Probation officer says thug who murdered man should have been in jail

Probation officer says violent criminal who stabbed young father to death after early release from jail SHOULD have been put back behind bars before the killing

  • Timothy Deakin, 21, stabbed Michael Hoolickin, 27, to death in Manchester, 2016 
  • Deakin was on licence having served almost five years for another brutal attack 
  • Inquest into death determined if Deakin should have been in jail before stabbing
  • Probation officer said she believed the threshold for recall had been ‘firmly met’
  • Deakin previously found guilty at trial and given a minimum of 27 years in prison

Probation officer Natalia Atkinson (pictured)  has said the violent criminal Timothy Deakin, 21, who brutally stabbed a young father Michael Hoolickin, 27, to death  should have been behind bars before the killing

A probation officer has said the violent criminal who brutally stabbed a young father to death outside a pub in a frenzied attack should have been behind bars before the killing.

Timothy Deakin, 21, who was on licence from prison having served almost five years for a separate savage attack, knifed Michael Hoolickin five times in October 2016, after the 27-year-old told him off for beating a woman. 

An inquest into Mr Hoolickin’s death was dramatically halted in June last year after the coroner called for an investigation into whether Deakin should have been recalled to prison before the fatal stabbing.

As the inquest resumed today, Deakin’s probation case manager Natalia Atkinson told the court that she believed the threshold for recall had been ‘firmly met’. 

Ms Atkinson described Deakin at one of ’50 high risk offenders’ she was dealing with at the time. 

The violent thug was suspected of carrying weapons, dealing drugs, mixing with a defendant from his previous conviction and had even failed 11 of his 15 drugs tests – testing positive for cocaine and cannabis. 

Yet despite Ms Atkinson claiming to have alerted senior probation officers about increasing concerns over Deakin’s risk of harm, he had not been sent back to prison.

Having been at large for eight months, Deakin stabbed the father-of-one and was ordered to serve a minimum of 27 years in prison.   


Savage attack: Deakin (left), who was on licence from prison having served almost five years for a separate savage attack, murdered Michael Hoolickin in October 2016 after the 27-year-old told him off for beating a woman. Having been at large for eight months, Deakin stabbed the father-of-one (pictured right) and was ordered to serve a minimum of 27 years in prison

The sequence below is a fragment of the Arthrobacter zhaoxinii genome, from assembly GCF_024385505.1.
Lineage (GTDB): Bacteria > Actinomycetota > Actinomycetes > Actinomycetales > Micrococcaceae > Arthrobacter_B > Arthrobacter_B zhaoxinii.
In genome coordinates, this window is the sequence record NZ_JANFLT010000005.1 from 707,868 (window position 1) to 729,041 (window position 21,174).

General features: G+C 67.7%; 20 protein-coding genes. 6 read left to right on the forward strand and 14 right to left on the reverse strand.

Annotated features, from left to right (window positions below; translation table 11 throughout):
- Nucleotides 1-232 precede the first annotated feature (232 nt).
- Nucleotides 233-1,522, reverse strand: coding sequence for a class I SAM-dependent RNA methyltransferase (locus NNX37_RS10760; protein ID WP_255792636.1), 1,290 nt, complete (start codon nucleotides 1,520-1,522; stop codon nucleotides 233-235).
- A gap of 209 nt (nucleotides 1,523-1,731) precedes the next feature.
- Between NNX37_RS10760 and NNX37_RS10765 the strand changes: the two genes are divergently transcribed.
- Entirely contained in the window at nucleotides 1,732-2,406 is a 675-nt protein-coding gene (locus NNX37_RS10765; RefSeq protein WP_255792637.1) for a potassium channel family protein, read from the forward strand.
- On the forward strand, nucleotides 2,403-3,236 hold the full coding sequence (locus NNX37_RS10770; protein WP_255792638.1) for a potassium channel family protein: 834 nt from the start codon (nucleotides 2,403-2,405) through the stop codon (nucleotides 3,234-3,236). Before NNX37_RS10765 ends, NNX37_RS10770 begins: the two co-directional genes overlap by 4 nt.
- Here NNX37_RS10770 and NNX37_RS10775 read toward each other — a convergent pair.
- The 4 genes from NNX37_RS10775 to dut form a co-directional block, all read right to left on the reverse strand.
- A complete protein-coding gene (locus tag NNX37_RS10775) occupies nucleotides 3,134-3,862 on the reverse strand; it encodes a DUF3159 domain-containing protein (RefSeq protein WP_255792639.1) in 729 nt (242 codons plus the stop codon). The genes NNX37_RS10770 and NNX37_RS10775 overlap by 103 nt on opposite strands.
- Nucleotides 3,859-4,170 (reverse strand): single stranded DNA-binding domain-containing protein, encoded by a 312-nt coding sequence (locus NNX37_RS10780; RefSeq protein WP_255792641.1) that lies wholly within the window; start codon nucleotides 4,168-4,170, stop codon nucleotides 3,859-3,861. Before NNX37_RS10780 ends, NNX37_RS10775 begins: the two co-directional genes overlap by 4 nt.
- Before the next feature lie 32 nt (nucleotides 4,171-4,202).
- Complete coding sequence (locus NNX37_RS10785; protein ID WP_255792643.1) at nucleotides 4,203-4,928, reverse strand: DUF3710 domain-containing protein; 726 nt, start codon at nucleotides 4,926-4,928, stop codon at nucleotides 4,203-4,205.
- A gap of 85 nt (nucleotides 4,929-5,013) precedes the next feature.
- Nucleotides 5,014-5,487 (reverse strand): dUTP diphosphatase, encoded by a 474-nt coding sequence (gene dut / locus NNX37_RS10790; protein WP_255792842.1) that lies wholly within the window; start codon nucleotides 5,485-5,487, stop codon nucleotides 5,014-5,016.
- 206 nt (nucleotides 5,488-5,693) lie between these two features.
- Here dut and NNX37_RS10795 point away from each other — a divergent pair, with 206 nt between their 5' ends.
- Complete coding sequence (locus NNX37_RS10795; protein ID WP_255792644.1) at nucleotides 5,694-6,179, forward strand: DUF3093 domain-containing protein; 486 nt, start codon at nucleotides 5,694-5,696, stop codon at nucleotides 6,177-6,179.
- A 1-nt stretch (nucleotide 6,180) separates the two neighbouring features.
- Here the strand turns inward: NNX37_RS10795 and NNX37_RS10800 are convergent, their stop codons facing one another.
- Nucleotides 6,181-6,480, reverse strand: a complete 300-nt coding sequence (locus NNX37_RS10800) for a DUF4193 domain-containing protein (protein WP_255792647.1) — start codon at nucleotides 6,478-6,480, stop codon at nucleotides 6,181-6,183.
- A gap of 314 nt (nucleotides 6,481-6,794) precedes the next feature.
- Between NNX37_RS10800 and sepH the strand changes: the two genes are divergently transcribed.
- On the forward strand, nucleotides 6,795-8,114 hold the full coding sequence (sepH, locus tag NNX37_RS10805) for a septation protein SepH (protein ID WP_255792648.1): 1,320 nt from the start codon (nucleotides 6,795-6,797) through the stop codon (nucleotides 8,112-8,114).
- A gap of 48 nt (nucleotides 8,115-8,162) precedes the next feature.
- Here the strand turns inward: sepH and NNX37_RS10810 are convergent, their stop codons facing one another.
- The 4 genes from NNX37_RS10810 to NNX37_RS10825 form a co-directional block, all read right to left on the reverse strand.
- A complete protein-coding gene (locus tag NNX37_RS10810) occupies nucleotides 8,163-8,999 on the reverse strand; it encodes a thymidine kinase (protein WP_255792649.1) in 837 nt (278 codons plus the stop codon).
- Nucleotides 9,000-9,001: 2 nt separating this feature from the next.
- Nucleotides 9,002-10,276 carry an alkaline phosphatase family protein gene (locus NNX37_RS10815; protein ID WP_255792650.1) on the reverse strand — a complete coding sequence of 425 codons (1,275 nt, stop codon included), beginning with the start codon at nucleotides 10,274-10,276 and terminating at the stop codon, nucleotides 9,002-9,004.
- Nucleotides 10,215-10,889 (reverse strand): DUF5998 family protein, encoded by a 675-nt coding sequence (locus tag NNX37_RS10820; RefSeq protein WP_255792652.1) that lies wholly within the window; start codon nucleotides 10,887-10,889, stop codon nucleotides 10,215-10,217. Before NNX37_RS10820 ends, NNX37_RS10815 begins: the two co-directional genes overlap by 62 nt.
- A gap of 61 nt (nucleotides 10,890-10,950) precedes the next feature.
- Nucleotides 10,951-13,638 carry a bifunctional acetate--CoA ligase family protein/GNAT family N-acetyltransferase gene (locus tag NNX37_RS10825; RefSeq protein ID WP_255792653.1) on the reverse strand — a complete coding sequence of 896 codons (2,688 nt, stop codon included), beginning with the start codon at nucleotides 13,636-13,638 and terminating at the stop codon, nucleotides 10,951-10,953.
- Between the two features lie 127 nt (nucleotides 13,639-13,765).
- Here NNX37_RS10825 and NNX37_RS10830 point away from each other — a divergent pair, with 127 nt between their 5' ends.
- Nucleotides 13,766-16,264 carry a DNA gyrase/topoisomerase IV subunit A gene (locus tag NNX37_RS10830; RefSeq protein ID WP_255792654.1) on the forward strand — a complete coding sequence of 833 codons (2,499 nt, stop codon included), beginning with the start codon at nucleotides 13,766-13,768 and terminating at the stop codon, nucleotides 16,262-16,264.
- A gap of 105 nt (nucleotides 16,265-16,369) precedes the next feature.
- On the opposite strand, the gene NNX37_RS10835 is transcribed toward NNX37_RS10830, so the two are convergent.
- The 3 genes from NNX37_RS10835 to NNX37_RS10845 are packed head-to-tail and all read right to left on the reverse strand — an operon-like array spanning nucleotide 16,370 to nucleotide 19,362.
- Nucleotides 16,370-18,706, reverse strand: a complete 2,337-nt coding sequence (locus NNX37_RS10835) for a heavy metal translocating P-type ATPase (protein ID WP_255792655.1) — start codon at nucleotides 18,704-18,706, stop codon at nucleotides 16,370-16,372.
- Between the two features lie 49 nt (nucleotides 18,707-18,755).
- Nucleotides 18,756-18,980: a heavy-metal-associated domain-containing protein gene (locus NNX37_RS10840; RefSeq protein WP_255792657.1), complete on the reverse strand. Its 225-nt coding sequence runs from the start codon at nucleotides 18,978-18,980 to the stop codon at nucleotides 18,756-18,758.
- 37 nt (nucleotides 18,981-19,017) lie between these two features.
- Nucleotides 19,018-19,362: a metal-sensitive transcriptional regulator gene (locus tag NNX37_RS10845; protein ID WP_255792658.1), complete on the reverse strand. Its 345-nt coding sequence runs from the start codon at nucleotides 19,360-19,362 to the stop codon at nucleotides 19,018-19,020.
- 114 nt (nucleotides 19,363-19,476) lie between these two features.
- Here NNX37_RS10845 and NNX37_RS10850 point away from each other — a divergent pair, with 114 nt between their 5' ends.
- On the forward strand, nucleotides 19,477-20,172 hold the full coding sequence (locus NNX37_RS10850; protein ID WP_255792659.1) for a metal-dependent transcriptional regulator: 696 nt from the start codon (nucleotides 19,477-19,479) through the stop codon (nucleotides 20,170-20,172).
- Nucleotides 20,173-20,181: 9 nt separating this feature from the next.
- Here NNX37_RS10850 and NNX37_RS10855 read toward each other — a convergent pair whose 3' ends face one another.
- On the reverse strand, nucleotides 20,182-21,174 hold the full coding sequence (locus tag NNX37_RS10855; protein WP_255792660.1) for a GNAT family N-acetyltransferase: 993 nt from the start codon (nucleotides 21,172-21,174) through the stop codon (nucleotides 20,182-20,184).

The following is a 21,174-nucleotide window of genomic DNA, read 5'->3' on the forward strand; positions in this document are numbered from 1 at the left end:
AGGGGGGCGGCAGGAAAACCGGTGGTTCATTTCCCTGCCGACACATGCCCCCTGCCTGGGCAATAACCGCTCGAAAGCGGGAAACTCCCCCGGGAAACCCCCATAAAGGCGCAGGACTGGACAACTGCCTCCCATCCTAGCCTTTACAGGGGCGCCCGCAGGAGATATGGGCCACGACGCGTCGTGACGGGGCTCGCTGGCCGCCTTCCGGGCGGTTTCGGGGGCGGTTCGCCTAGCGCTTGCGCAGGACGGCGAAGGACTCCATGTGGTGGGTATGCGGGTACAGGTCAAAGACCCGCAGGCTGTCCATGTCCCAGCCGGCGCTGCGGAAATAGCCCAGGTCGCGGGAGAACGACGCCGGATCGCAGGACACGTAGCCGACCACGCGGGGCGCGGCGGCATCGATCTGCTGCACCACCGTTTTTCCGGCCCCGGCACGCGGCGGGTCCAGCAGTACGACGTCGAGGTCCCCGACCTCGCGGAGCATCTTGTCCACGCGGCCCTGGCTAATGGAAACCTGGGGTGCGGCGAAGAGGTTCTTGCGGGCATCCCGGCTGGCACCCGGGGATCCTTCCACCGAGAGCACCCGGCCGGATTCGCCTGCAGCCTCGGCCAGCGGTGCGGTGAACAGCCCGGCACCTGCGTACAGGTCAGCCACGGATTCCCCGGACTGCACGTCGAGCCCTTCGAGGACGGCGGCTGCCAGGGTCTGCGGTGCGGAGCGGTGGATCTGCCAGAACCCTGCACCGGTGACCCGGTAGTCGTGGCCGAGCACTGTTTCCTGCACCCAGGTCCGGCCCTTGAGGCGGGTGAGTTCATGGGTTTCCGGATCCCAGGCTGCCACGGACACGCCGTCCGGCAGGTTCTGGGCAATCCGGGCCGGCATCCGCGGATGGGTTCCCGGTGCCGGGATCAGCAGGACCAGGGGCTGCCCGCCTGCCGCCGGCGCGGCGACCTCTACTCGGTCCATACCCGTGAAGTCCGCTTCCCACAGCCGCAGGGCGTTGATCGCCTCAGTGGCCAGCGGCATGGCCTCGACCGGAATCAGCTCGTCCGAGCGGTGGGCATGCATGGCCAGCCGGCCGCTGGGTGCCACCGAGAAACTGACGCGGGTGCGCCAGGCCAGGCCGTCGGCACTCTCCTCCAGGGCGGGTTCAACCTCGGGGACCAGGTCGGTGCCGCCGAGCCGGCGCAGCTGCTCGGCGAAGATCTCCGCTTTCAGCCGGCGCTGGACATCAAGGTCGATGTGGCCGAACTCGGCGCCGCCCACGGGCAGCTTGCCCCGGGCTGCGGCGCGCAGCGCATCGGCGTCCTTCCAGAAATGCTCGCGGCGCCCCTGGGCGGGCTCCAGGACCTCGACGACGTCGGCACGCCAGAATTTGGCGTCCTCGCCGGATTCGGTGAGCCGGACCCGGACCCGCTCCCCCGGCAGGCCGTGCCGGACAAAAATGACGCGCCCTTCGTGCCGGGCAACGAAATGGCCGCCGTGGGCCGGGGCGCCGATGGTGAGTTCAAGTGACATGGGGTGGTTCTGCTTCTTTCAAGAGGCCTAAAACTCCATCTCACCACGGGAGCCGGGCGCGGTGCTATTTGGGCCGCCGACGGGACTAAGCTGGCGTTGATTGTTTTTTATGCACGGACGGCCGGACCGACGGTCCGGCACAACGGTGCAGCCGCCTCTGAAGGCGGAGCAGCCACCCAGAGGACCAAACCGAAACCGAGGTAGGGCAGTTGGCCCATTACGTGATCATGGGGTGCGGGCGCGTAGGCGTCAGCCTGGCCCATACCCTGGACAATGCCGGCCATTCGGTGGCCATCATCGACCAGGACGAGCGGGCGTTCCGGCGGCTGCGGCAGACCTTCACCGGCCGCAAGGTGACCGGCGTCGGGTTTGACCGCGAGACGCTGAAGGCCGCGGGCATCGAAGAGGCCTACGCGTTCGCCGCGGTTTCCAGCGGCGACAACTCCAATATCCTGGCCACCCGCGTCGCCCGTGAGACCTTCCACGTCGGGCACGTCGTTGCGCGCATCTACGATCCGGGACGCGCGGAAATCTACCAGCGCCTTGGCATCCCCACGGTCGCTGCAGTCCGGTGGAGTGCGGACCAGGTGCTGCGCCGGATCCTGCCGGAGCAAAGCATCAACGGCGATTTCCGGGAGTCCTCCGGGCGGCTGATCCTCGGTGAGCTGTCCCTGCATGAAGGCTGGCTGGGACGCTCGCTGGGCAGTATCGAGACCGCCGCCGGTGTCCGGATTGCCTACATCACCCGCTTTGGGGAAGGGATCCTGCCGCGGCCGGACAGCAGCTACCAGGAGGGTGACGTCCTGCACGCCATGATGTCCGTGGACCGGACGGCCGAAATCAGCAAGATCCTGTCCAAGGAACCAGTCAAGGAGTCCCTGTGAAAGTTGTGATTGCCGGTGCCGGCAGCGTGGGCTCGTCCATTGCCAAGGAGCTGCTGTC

The inquest heard Deakin was let out of prison on February 23, 2016, and was subjected to ten conditions – including that he initially stay at a hostel for newly-released offenders and abide by a curfew.

‘My case load was excessive – I believe the evidence suggests at times it was 170 per cent capacity,’ Ms Atkinson said. 


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‘The number of previous convictions and sanctions on record were indicative of someone who was effectively lawless,’ she told the court.

She described Deakin’s behaviour as ‘feral’ and ‘animalistic’ and said she felt he had enjoyed the ‘reputation’ his original offence had given him among his peer group. 

She admitted she was unaware at the time that Deakin had in fact been testing positive for cocaine, as she was ‘not aware’ where to look for drug results. 

Lawless and feral: Ms Atkinson described Deakin’s behaviour as ‘feral’ and ‘animalistic’ and said she felt he had enjoyed the ‘reputation’ his original offence had given him among his peer group. By June 2016, Deakin had been seen carrying weapons and spending time with his co-defendant from his previous offence

By June 2016, Deakin had been seen carrying weapons and spending time with his co-defendant from his previous offence.

Ms Atkinson said she then decided all options had been ‘exhausted’ and believed he should have been recalled to prison.

‘If it was my job to keep the public safe, then Mr Deakin wasn’t engaging in any of that,’ she said.

The court heard that for recall to be granted, a case manager’s recommendation has to be approved by a senior probation officer, before being signed off by a higher level manager. 

Ms Atkinson said she sent an email to a senior probation officer highlighting the intelligence from police about Deakin carrying weapons in June 2016, but received no reply.

Speaking at the earlier inquest hearing, Michael’s father Garry Hoolickin, a retired footballer with more than 200 appearances for Oldham Athletic, said: ‘As a family we want a definite change. We don’t want this to happen to another family. It’s nearly killed myself and my wife. It’s absolutely disgraceful, I think, what’s going on’

By that time, Deakin had already received a final warning from the probation service, the court heard.

Ms Atkinson said that after receiving no reply, she emailed a duty senior probation officer, David Rhoden, for advice following ongoing pressure from police about Deakin’s case.  

Speaking at the earlier inquest hearing, Michael’s father Garry Hoolickin, a retired footballer with more than 200 appearances for Oldham Athletic, said: ‘As a family we want a definite change.

‘We don’t want this to happen to another family. It’s nearly killed myself and my wife. It’s absolutely disgraceful, I think, what’s going on.’

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